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Round two

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Photography

Ike Edeani

2nd Photography

Ja Tecson

Photo Coordination

Haile Cano, Round Two

Round
Two

Round Two is working on breaking down the barriers of entry to streetwear that so many brands try to put up. Take a look behind Sean Wotherspoon’s vintage clothing empire and new brand.

Round
Two

Photography

Ike Edeani

2nd Photography

Ja Tecson

Photo Coordination

Haile Cano, Round Two

Round Two is working on breaking down the barriers of entry to streetwear that so many brands try to put up. Take a look behind Sean Wotherspoon’s vintage clothing empire and new brand.

Lena Waithe Lifts Every Voice

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Interview

Jeff Staple

Photography

Ike Edeani

BTS Photography

Ja Tecson

LENA WAITHE

LIFTS EVERY

Interview

Jeff Staple

Photography

Ike Edeani

BTS Photography

Ja Tecson

Reflecting the “more” made capable by Samsung’s new Galaxy Z Fold3 5G*, we caught up with rising musicians and artists who show us another side of themselves rarely seen by others. New sides can come from a new hobby or secret passion.

The writer, producer, and actress uses her sharp eye and collaborative spirit to create more seats at the table.

No matter where you encounter Lena Waithe, be ready for impact.

And when you ask her how she creates impact, she always starts at the beginning: Chicago. Her hometown is “in her bones,” she says, and remains the source of her endurance and work ethic. In 2006, Lena transported her grind from The Chi to the City of Angels, initially through a job at Blockbuster before landinginternships and getting into writers’ rooms. The rest has been historic.

Lena notably became the first Black woman to win the Emmy for Outstanding Writer for a Comedy series. Earned in 2017 for Master of None’s “Thanksgiving” episode, the Emmy  also shed light on her acting in the show. Like a true sneakerhead and basketball fan, Lena said the win felt like “Jordan in game 6.” It was her acceptance speech, aimed at LGBTQIA+ youth, that set the tone for her advocacy. “The things that make us different, those are our superpowers,” she said. “Every day when you walk out the door, put on your imaginary cape, and go out there and conquer the world.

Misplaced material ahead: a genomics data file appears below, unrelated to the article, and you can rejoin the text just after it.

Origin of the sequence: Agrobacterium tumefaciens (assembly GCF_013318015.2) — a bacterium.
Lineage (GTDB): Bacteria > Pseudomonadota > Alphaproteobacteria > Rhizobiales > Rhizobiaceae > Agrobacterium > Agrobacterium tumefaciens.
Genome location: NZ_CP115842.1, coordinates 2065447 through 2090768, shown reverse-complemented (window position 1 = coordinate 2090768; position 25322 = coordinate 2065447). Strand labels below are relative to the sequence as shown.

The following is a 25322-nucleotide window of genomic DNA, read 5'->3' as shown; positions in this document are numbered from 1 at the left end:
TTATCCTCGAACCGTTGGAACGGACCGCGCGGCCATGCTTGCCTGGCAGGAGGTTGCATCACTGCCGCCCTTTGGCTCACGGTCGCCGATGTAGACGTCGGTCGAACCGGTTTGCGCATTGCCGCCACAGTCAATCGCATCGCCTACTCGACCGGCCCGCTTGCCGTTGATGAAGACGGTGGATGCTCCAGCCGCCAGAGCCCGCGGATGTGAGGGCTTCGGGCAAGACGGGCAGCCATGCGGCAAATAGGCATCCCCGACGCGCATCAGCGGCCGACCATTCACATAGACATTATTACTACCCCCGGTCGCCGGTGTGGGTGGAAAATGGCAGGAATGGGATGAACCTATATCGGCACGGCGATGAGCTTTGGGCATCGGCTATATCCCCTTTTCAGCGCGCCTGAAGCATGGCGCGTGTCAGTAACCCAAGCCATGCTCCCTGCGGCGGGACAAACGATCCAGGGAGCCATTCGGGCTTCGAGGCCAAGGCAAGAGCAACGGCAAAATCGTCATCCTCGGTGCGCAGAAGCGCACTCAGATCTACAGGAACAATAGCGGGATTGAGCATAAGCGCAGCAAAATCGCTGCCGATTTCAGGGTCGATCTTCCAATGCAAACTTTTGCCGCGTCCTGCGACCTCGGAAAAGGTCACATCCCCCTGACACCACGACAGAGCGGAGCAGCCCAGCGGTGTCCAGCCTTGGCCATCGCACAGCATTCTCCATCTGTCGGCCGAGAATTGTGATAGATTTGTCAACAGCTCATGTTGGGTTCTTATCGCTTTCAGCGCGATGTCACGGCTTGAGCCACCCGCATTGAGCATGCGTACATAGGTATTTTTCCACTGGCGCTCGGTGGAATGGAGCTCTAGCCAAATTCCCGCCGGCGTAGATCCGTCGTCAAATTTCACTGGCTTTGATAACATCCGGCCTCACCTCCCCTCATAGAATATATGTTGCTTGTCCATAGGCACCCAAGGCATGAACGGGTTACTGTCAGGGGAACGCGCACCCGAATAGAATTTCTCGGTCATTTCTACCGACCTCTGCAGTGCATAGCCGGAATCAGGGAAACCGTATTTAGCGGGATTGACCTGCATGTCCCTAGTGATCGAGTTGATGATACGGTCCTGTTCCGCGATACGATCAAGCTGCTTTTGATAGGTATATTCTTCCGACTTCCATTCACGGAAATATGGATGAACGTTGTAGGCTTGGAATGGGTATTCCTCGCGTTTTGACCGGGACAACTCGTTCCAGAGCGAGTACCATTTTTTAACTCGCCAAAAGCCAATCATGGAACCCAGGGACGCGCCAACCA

Because the world would not be as beautiful as it is if we weren’t in it.”

The following year, Lena wore a pride cape to the Met Gala, and in the years since, she’s led by example. When creating shows, she prioritizes representation on- and off-camera. When studios called her after the Emmy win, she gave out the names of her protégées. When hiring talent, she emphasizes potential over seniority. And when founding platforms like Hillman Grad Productions, she pays for writing classes and helps every step of the way.

Mentoring is automatic for Lena, as is collaboration with directors like Melina
Matsoukas and Radha Blank. More than any award, Lena’s commitment to gathering bright minds and empowering the next generation will be her legacy. That said, there’s more to be written. We’ll let Lena tell it.

“I don’t think of my work as work I think of it as purpose. I’m always sitting or standing in my purpose.”

JS These days, Los Angeles is your home. Which other cities and places have you called home throughout your life?

LW Chicago first. That’s my first home, but LA became my home away from home because I built a life here. I built it for myself, which felt very empowering versus the home I was born into. I stayed in London for a bit when we filmed Ready Player One and the most recent season of Master of None. It always feels like a home away from home. London is a really beautiful space for me. For me,

For me, home is just a space that brings me comfort, that I can fill with the things and people I love. Some of the rooms in my house are very organized, and others have a little more going on; it feels like jazz, you know? I also have a lot of records and art made by Black and Brown artists. Being surrounded by those things makes me feel at home no matter where I am.

JS Whether you’re at home or on the move, would you say that observation is key to your storytelling process?

LW I observe a lot. As artists get older and more well-known, oftentimes, their work suffers because they get isolated. Here’s the thing: I’ve always been a person who likes to just walk around. I still go places. Yes, people come up to me sometimes. I just try to make sure I don’t get stuck sitting in the tent by myself. I enjoy interacting and going out into the world. It fuels me. Of course, it’s been tough during the pandemic. At the same time, now we all are more familiar with loneliness and the fact that we are social beings. My hope is that I can continue to move the way I do because that’s important for me as a writer.

JS Speaking of writing, how would you rank the jobs you have in the film industry, from favorite to least favorite?

LW Writing, producing, acting. I’m a writer first and a producer second, even though I’m becoming more of a producer-slash-writer. I get to moonlight as an actor, which is a beautiful thing. To reunite the band with Master of None was a beautiful thing. We were a band that started playing together young, and then we had a chance to mature and create a comeback album. It’s one of the most important seasons of the show.

JS There’s a level of detail and consideration that goes into everything you do. Would you say that you’re obsessive about the look and feel of what you put out?

LW Absolutely. The last eye is mine because my name is on it. I’m good at finding people with great taste who have a great eye. That’s who I’m attracted to. I love being around visionaries. Melina Matsoukas is a visionary. Justin Simien is a visionary. Radha Blank is a visionary. They are all filmmakers I worked with on Dear White People, Queen & Slim, and The 40-Year-Old Version. It’s about voice — that’s what I’m really drawn to. People with vision know how to paint really beautiful pictures. Of course, I’m drawn to Melina’s aesthetic, but what I really gravitate to is who she is. They go hand in hand.

JS How would you describe your approach to collaborating with fellow visionaries?